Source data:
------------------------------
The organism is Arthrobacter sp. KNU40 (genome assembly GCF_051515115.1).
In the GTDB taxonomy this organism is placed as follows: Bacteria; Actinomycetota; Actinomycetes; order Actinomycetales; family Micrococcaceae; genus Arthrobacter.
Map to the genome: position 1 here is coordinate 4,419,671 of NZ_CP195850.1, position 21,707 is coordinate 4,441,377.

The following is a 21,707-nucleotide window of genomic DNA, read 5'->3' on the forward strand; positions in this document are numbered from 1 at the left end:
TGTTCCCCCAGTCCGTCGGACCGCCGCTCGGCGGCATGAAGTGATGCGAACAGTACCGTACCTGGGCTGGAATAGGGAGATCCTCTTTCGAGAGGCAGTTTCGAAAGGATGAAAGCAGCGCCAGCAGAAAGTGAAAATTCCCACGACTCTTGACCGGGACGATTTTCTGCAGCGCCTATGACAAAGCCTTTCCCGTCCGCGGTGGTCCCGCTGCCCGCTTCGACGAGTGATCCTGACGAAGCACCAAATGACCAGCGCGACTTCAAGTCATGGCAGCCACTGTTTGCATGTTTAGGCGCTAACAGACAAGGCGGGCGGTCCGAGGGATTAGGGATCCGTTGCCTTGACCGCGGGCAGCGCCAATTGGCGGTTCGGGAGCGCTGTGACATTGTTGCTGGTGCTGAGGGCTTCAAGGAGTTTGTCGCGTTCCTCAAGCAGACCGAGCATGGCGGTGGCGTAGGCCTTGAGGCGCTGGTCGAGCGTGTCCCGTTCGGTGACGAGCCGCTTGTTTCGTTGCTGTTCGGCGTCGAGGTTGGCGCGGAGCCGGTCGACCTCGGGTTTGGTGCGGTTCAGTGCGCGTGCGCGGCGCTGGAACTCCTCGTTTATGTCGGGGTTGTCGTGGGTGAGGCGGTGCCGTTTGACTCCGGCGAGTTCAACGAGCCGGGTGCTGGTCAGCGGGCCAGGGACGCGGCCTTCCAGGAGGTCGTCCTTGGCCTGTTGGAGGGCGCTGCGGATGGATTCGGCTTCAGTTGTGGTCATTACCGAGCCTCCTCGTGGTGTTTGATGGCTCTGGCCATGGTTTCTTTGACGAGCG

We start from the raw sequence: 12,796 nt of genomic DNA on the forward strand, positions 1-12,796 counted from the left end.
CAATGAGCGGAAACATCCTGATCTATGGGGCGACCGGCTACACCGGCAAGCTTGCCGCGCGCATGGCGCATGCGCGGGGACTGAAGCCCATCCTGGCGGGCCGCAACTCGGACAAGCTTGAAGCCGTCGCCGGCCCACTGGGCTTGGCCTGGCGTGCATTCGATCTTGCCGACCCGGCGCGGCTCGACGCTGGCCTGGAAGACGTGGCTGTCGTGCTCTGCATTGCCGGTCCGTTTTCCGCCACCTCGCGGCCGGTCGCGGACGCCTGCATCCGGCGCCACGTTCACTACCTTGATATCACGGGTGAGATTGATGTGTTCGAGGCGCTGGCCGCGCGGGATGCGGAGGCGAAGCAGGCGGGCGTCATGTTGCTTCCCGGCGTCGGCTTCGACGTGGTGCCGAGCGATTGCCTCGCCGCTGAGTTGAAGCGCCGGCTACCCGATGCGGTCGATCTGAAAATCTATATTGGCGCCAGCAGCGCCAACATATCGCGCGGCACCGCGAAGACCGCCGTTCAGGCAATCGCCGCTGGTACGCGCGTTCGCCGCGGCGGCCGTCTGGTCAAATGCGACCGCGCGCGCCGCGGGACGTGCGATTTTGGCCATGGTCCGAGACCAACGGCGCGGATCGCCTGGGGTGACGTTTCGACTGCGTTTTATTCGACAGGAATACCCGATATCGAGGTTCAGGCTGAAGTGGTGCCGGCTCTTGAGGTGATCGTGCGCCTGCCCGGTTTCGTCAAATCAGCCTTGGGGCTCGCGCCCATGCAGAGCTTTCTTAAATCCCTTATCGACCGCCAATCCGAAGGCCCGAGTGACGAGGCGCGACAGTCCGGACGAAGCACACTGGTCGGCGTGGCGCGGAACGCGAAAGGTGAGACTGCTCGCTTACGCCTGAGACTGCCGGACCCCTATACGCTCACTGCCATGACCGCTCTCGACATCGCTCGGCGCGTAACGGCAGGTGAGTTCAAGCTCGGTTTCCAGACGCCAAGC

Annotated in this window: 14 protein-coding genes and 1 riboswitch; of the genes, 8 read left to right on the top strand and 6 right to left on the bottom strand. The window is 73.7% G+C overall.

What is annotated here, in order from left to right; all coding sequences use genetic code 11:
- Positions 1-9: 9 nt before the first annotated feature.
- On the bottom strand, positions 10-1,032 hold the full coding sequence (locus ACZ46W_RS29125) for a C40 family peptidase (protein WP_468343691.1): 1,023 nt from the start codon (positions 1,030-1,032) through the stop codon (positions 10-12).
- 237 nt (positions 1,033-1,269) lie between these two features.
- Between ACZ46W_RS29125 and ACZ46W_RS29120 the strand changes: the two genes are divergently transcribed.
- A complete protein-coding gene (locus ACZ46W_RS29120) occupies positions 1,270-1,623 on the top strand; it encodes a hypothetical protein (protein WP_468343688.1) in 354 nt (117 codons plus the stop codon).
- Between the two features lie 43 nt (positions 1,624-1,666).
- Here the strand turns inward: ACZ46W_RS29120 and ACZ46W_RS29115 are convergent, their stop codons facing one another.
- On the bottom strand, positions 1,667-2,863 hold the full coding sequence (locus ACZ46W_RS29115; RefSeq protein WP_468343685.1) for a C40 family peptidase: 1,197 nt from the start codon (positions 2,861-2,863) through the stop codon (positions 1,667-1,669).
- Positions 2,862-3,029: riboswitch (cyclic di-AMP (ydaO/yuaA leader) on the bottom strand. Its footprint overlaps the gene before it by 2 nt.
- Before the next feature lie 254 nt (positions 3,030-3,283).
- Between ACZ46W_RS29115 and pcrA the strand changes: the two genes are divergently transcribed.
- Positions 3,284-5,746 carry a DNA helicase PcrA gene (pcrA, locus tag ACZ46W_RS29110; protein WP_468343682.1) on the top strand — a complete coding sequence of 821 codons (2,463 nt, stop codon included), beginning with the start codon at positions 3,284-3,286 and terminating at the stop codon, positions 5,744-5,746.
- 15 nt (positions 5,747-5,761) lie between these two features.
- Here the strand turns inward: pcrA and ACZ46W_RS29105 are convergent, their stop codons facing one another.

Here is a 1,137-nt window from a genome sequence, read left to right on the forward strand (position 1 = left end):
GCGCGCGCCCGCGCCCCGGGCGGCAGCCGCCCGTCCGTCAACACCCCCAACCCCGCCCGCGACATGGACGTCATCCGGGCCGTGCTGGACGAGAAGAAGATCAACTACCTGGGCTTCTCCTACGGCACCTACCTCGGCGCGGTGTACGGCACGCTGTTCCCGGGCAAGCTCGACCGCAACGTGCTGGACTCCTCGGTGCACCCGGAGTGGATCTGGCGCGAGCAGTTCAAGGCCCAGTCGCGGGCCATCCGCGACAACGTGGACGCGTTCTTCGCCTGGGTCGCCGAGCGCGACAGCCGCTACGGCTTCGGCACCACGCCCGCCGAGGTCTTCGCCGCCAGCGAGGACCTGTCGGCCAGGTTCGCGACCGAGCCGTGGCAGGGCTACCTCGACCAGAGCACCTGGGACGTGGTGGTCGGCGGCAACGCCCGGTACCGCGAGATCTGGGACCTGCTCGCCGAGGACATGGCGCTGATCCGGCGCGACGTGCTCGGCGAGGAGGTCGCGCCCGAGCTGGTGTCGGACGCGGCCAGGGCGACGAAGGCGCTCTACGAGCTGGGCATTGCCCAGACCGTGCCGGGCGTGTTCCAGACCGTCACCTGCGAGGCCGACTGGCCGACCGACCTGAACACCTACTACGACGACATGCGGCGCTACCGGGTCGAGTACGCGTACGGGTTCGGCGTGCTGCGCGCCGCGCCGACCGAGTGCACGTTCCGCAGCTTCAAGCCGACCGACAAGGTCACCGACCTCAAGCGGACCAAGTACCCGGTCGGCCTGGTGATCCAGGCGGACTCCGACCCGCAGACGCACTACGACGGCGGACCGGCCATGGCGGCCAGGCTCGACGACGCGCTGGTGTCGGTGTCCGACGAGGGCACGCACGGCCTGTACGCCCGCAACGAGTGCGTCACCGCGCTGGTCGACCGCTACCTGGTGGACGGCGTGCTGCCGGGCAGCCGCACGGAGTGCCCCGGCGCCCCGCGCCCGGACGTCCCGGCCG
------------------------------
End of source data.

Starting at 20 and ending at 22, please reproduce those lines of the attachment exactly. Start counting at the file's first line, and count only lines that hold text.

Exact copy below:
- Between ACZ46W_RS29115 and pcrA the strand changes: the two genes are divergently transcribed.
- Positions 3,284-5,746 carry a DNA helicase PcrA gene (pcrA, locus tag ACZ46W_RS29110; protein WP_468343682.1) on the top strand — a complete coding sequence of 821 codons (2,463 nt, stop codon included), beginning with the start codon at positions 3,284-3,286 and terminating at the stop codon, positions 5,744-5,746.
- 15 nt (positions 5,747-5,761) lie between these two features.